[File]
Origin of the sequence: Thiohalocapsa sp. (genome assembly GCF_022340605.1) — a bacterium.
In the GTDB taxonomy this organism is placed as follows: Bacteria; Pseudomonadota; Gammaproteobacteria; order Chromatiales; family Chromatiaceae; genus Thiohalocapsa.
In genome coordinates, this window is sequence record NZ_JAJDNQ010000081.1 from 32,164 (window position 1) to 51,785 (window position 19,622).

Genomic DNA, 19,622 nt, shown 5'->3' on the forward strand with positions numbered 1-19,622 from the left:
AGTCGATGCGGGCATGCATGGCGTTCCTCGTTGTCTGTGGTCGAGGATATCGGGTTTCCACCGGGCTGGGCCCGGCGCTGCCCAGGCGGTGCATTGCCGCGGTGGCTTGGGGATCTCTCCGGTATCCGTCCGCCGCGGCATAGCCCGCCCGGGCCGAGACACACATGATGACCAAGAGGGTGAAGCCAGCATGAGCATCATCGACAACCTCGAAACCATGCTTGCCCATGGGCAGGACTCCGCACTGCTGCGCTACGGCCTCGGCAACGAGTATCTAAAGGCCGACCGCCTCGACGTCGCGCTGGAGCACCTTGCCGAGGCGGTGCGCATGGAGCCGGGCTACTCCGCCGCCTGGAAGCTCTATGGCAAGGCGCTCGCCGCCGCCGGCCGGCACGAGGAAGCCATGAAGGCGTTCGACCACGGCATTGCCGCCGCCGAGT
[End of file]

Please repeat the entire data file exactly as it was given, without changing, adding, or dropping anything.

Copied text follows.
Origin of the sequence: Thiohalocapsa sp. (genome assembly GCF_022340605.1) — a bacterium.
In the GTDB taxonomy this organism is placed as follows: Bacteria; Pseudomonadota; Gammaproteobacteria; order Chromatiales; family Chromatiaceae; genus Thiohalocapsa.
In genome coordinates, this window is sequence record NZ_JAJDNQ010000081.1 from 32,164 (window position 1) to 51,785 (window position 19,622).

Genomic DNA, 19,622 nt, shown 5'->3' on the forward strand with positions numbered 1-19,622 from the left:
AGTCGATGCGGGCATGCATGGCGTTCCTCGTTGTCTGTGGTCGAGGATATCGGGTTTCCACCGGGCTGGGCCCGGCGCTGCCCAGGCGGTGCATTGCCGCGGTGGCTTGGGGATCTCTCCGGTATCCGTCCGCCGCGGCATAGCCCGCCCGGGCCGAGACACACATGATGACCAAGAGGGTGAAGCCAGCATGAGCATCATCGACAACCTCGAAACCATGCTTGCCCATGGGCAGGACTCCGCACTGCTGCGCTACGGCCTCGGCAACGAGTATCTAAAGGCCGACCGCCTCGACGTCGCGCTGGAGCACCTTGCCGAGGCGGTGCGCATGGAGCCGGGCTACTCCGCCGCCTGGAAGCTCTATGGCAAGGCGCTCGCCGCCGCCGGCCGGCACGAGGAAGCCATGAAGGCGTTCGACCACGGCATTGCCGCCGCCGAGT